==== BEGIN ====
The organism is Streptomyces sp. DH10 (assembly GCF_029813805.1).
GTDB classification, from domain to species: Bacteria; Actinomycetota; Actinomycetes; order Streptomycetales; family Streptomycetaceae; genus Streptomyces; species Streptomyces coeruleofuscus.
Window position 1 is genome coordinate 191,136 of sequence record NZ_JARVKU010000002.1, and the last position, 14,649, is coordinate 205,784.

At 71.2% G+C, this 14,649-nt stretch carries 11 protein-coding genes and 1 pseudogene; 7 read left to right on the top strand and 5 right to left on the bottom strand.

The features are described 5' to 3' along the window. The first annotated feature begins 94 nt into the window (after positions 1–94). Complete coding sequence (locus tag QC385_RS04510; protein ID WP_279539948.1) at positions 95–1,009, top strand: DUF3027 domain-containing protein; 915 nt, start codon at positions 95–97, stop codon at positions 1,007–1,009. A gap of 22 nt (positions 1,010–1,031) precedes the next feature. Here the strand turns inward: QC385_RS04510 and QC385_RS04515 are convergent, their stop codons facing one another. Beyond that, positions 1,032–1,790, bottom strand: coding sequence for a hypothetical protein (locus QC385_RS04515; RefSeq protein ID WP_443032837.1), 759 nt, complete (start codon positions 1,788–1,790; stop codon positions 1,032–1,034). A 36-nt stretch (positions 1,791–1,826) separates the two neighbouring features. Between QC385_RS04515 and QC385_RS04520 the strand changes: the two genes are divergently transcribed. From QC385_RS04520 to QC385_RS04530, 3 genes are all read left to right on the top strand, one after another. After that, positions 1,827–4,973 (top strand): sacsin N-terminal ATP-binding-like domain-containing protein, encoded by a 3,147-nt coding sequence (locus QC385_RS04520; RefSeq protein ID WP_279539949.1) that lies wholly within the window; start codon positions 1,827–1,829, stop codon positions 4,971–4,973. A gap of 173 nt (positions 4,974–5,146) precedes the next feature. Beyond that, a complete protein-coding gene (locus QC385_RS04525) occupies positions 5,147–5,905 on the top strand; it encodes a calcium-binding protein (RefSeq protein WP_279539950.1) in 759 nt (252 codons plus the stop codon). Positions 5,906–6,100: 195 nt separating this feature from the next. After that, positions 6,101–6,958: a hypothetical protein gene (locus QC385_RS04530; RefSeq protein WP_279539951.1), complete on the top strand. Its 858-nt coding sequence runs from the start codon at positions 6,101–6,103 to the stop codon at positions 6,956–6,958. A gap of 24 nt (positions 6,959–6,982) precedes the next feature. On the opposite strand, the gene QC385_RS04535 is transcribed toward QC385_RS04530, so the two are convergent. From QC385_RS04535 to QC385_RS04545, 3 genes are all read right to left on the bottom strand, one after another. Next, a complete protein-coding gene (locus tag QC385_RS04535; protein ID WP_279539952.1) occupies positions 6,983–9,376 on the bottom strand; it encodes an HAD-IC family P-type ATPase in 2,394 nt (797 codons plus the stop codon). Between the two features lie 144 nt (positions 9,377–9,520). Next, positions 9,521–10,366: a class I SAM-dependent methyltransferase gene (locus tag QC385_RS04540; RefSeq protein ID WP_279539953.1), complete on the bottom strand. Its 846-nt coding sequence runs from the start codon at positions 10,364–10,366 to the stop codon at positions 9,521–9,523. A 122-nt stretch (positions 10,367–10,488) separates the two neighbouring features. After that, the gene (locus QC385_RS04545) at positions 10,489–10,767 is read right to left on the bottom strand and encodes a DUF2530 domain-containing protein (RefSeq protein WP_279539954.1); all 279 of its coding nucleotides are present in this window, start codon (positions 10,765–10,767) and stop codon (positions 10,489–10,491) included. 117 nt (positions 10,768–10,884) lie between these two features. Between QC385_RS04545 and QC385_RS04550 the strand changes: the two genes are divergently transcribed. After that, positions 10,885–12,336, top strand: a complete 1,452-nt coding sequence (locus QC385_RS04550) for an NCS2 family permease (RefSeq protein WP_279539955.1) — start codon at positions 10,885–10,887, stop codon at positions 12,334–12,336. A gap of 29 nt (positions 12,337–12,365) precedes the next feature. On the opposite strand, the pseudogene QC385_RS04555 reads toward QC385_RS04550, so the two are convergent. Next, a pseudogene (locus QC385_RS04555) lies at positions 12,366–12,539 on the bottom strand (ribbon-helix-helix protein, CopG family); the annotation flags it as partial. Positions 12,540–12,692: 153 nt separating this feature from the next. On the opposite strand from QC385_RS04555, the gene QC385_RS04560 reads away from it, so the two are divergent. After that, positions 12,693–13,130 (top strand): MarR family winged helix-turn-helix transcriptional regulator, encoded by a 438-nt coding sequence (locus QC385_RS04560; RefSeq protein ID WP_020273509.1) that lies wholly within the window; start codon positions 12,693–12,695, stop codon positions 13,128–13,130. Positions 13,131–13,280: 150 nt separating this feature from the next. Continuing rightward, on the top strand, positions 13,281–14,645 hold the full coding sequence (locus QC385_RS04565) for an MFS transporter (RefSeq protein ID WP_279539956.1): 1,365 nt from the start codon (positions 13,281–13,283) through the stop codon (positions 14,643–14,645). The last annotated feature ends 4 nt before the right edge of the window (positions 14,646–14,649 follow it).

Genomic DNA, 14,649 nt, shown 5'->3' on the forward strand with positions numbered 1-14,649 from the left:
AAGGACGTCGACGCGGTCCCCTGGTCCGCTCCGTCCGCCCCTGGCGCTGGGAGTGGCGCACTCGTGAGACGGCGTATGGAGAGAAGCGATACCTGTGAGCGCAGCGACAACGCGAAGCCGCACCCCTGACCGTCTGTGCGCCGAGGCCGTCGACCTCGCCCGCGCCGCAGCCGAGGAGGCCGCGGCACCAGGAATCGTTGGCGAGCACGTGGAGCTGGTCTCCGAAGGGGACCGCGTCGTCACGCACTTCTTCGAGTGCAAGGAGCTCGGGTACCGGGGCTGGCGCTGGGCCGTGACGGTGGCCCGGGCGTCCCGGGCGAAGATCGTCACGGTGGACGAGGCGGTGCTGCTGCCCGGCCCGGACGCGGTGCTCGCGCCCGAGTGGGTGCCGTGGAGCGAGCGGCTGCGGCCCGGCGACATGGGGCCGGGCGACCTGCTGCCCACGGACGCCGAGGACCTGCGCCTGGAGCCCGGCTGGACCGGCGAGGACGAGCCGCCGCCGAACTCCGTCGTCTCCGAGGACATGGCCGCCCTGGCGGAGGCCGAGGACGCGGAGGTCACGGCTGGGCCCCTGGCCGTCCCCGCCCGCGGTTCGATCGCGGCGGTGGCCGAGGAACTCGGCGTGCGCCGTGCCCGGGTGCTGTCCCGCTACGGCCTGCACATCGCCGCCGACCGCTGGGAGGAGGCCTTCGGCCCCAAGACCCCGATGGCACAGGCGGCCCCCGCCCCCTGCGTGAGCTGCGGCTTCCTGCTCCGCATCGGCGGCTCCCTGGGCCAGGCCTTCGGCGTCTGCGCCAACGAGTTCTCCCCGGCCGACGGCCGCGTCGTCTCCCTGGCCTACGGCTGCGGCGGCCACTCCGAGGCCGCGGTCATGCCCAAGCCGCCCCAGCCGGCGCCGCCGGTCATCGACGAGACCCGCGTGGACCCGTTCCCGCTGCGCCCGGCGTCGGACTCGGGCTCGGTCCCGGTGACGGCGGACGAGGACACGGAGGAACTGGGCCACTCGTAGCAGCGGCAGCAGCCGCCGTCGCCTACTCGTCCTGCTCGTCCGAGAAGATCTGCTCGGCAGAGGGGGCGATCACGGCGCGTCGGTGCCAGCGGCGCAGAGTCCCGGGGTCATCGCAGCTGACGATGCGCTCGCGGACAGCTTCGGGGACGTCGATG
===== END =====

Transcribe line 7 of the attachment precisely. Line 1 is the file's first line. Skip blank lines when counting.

AAGGACGTCGACGCGGTCCCCTGGTCCGCTCCGTCCGCCCCTGGCGCTGGGAGTGGCGCACTCGTGAGACGGCGTATGGAGAGAAGCGATACCTGTGAGCGCAGCGACAACGCGAAGCCGCACCCCTGACCGTCTGTGCGCCGAGGCCGTCGACCTCGCCCGCGCCGCAGCCGAGGAGGCCGCGGCACCAGGAATCGTTGGCGAGCACGTGGAGCTGGTCTCCGAAGGGGACCGCGTCGTCACGCACTTCTTCGAGTGCAAGGAGCTCGGGTACCGGGGCTGGCGCTGGGCCGTGACGGTGGCCCGGGCGTCCCGGGCGAAGATCGTCACGGTGGACGAGGCGGTGCTGCTGCCCGGCCCGGACGCGGTGCTCGCGCCCGAGTGGGTGCCGTGGAGCGAGCGGCTGCGGCCCGGCGACATGGGGCCGGGCGACCTGCTGCCCACGGACGCCGAGGACCTGCGCCTGGAGCCCGGCTGGACCGGCGAGGACGAGCCGCCGCCGAACTCCGTCGTCTCCGAGGACATGGCCGCCCTGGCGGAGGCCGAGGACGCGGAGGTCACGGCTGGGCCCCTGGCCGTCCCCGCCCGCGGTTCGATCGCGGCGGTGGCCGAGGAACTCGGCGTGCGCCGTGCCCGGGTGCTGTCCCGCTACGGCCTGCACATCGCCGCCGACCGCTGGGAGGAGGCCTTCGGCCCCAAGACCCCGATGGCACAGGCGGCCCCCGCCCCCTGCGTGAGCTGCGGCTTCCTGCTCCGCATCGGCGGCTCCCTGGGCCAGGCCTTCGGCGTCTGCGCCAACGAGTTCTCCCCGGCCGACGGCCGCGTCGTCTCCCTGGCCTACGGCTGCGGCGGCCACTCCGAGGCCGCGGTCATGCCCAAGCCGCCCCAGCCGGCGCCGCCGGTCATCGACGAGACCCGCGTGGACCCGTTCCCGCTGCGCCCGGCGTCGGACTCGGGCTCGGTCCCGGTGACGGCGGACGAGGACACGGAGGAACTGGGCCACTCGTAGCAGCGGCAGCAGCCGCCGTCGCCTACTCGTCCTGCTCGTCCGAGAAGATCTGCTCGGCAGAGGGGGCGATCACGGCGCGTCGGTGCCAGCGGCGCAGAGTCCCGGGGTCATCGCAGCTGACGATGCGCTCGCGGACAGCTTCGGGGACGTCGATG